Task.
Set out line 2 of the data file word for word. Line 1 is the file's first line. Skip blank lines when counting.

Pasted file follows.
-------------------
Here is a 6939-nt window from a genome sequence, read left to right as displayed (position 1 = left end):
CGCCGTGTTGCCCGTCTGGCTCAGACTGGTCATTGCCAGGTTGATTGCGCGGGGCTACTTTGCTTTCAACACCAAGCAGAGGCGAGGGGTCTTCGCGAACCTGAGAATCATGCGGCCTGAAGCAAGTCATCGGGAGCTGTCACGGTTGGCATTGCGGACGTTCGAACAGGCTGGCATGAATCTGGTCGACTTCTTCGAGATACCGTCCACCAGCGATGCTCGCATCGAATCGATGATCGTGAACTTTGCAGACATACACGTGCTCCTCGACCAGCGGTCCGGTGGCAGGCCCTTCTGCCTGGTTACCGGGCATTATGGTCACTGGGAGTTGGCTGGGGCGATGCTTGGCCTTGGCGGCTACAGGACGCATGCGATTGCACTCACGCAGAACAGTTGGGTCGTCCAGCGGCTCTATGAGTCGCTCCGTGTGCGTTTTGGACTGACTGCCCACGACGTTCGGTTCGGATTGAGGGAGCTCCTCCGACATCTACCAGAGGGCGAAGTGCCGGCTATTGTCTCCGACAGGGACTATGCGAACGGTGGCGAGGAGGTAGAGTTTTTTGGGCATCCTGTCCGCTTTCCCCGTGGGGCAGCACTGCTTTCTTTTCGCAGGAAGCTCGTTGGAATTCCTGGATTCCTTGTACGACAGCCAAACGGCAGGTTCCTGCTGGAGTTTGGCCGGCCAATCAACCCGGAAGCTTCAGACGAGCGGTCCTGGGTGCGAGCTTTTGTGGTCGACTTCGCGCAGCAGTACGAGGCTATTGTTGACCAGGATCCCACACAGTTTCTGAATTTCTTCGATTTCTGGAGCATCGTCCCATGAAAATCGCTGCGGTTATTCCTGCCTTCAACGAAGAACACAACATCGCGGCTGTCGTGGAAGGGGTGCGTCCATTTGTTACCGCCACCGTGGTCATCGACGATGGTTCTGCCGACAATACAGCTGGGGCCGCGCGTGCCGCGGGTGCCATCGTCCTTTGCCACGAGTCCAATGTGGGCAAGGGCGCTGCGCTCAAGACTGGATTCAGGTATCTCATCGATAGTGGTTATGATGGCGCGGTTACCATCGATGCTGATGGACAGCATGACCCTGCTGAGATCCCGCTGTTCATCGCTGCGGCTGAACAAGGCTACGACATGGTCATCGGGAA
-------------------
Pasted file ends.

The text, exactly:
CGCCGTGTTGCCCGTCTGGCTCAGACTGGTCATTGCCAGGTTGATTGCGCGGGGCTACTTTGCTTTCAACACCAAGCAGAGGCGAGGGGTCTTCGCGAACCTGAGAATCATGCGGCCTGAAGCAAGTCATCGGGAGCTGTCACGGTTGGCATTGCGGACGTTCGAACAGGCTGGCATGAATCTGGTCGACTTCTTCGAGATACCGTCCACCAGCGATGCTCGCATCGAATCGATGATCGTGAACTTTGCAGACATACACGTGCTCCTCGACCAGCGGTCCGGTGGCAGGCCCTTCTGCCTGGTTACCGGGCATTATGGTCACTGGGAGTTGGCTGGGGCGATGCTTGGCCTTGGCGGCTACAGGACGCATGCGATTGCACTCACGCAGAACAGTTGGGTCGTCCAGCGGCTCTATGAGTCGCTCCGTGTGCGTTTTGGACTGACTGCCCACGACGTTCGGTTCGGATTGAGGGAGCTCCTCCGACATCTACCAGAGGGCGAAGTGCCGGCTATTGTCTCCGACAGGGACTATGCGAACGGTGGCGAGGAGGTAGAGTTTTTTGGGCATCCTGTCCGCTTTCCCCGTGGGGCAGCACTGCTTTCTTTTCGCAGGAAGCTCGTTGGAATTCCTGGATTCCTTGTACGACAGCCAAACGGCAGGTTCCTGCTGGAGTTTGGCCGGCCAATCAACCCGGAAGCTTCAGACGAGCGGTCCTGGGTGCGAGCTTTTGTGGTCGACTTCGCGCAGCAGTACGAGGCTATTGTTGACCAGGATCCCACACAGTTTCTGAATTTCTTCGATTTCTGGAGCATCGTCCCATGAAAATCGCTGCGGTTATTCCTGCCTTCAACGAAGAACACAACATCGCGGCTGTCGTGGAAGGGGTGCGTCCATTTGTTACCGCCACCGTGGTCATCGACGATGGTTCTGCCGACAATACAGCTGGGGCCGCGCGTGCCGCGGGTGCCATCGTCCTTTGCCACGAGTCCAATGTGGGCAAGGGCGCTGCGCTCAAGACTGGATTCAGGTATCTCATCGATAGTGGTTATGATGGCGCGGTTACCATCGATGCTGATGGACAGCATGACCCTGCTGAGATCCCGCTGTTCATCGCTGCGGCTGAACAAGGCTACGACATGGTCATCGGGAA